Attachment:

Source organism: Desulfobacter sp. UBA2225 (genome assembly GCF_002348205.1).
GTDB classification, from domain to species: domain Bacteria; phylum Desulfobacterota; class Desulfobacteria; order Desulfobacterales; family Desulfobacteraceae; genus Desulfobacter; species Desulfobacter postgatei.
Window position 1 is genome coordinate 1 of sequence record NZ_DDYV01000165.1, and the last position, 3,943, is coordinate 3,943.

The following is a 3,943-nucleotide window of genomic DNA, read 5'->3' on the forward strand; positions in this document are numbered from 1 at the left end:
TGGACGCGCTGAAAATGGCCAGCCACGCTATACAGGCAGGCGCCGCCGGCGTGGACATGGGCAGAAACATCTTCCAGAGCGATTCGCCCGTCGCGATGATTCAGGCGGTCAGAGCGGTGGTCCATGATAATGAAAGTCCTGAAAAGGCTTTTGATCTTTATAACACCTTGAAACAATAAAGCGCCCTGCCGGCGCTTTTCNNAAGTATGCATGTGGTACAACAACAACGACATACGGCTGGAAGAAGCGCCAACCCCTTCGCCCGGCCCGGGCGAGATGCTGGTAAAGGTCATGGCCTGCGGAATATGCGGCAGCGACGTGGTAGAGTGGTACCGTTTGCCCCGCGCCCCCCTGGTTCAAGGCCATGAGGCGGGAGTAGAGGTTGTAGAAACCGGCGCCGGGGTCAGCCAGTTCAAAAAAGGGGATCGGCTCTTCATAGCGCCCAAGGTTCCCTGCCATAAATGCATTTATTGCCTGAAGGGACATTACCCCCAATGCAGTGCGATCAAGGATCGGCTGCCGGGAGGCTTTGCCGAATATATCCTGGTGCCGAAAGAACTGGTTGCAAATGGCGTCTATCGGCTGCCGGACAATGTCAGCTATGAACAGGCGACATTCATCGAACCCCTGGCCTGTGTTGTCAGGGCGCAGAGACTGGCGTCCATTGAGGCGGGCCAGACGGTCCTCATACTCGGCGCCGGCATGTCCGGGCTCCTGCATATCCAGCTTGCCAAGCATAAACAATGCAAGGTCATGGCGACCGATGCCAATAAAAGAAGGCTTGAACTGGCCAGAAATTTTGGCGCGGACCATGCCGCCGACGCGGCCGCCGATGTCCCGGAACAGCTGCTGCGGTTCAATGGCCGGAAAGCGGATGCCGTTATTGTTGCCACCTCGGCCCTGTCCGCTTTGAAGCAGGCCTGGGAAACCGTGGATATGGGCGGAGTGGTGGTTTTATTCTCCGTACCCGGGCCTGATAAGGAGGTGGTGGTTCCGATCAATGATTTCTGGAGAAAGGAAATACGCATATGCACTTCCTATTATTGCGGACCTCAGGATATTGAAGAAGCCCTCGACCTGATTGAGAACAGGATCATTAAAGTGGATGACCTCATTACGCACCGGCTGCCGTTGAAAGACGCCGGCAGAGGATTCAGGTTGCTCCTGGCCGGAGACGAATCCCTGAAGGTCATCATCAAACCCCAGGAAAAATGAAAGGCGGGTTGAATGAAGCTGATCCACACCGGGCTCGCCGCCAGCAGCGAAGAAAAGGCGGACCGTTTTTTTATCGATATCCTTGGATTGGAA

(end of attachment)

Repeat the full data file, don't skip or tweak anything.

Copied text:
Source organism: Desulfobacter sp. UBA2225 (genome assembly GCF_002348205.1).
GTDB classification, from domain to species: domain Bacteria; phylum Desulfobacterota; class Desulfobacteria; order Desulfobacterales; family Desulfobacteraceae; genus Desulfobacter; species Desulfobacter postgatei.
Window position 1 is genome coordinate 1 of sequence record NZ_DDYV01000165.1, and the last position, 3,943, is coordinate 3,943.

The following is a 3,943-nucleotide window of genomic DNA, read 5'->3' on the forward strand; positions in this document are numbered from 1 at the left end:
TGGACGCGCTGAAAATGGCCAGCCACGCTATACAGGCAGGCGCCGCCGGCGTGGACATGGGCAGAAACATCTTCCAGAGCGATTCGCCCGTCGCGATGATTCAGGCGGTCAGAGCGGTGGTCCATGATAATGAAAGTCCTGAAAAGGCTTTTGATCTTTATAACACCTTGAAACAATAAAGCGCCCTGCCGGCGCTTTTCNNAAGTATGCATGTGGTACAACAACAACGACATACGGCTGGAAGAAGCGCCAACCCCTTCGCCCGGCCCGGGCGAGATGCTGGTAAAGGTCATGGCCTGCGGAATATGCGGCAGCGACGTGGTAGAGTGGTACCGTTTGCCCCGCGCCCCCCTGGTTCAAGGCCATGAGGCGGGAGTAGAGGTTGTAGAAACCGGCGCCGGGGTCAGCCAGTTCAAAAAAGGGGATCGGCTCTTCATAGCGCCCAAGGTTCCCTGCCATAAATGCATTTATTGCCTGAAGGGACATTACCCCCAATGCAGTGCGATCAAGGATCGGCTGCCGGGAGGCTTTGCCGAATATATCCTGGTGCCGAAAGAACTGGTTGCAAATGGCGTCTATCGGCTGCCGGACAATGTCAGCTATGAACAGGCGACATTCATCGAACCCCTGGCCTGTGTTGTCAGGGCGCAGAGACTGGCGTCCATTGAGGCGGGCCAGACGGTCCTCATACTCGGCGCCGGCATGTCCGGGCTCCTGCATATCCAGCTTGCCAAGCATAAACAATGCAAGGTCATGGCGACCGATGCCAATAAAAGAAGGCTTGAACTGGCCAGAAATTTTGGCGCGGACCATGCCGCCGACGCGGCCGCCGATGTCCCGGAACAGCTGCTGCGGTTCAATGGCCGGAAAGCGGATGCCGTTATTGTTGCCACCTCGGCCCTGTCCGCTTTGAAGCAGGCCTGGGAAACCGTGGATATGGGCGGAGTGGTGGTTTTATTCTCCGTACCCGGGCCTGATAAGGAGGTGGTGGTTCCGATCAATGATTTCTGGAGAAAGGAAATACGCATATGCACTTCCTATTATTGCGGACCTCAGGATATTGAAGAAGCCCTCGACCTGATTGAGAACAGGATCATTAAAGTGGATGACCTCATTACGCACCGGCTGCCGTTGAAAGACGCCGGCAGAGGATTCAGGTTGCTCCTGGCCGGAGACGAATCCCTGAAGGTCATCATCAAACCCCAGGAAAAATGAAAGGCGGGTTGAATGAAGCTGATCCACACCGGGCTCGCCGCCAGCAGCGAAGAAAAGGCGGACCGTTTTTTTATCGATATCCTTGGATTGGAA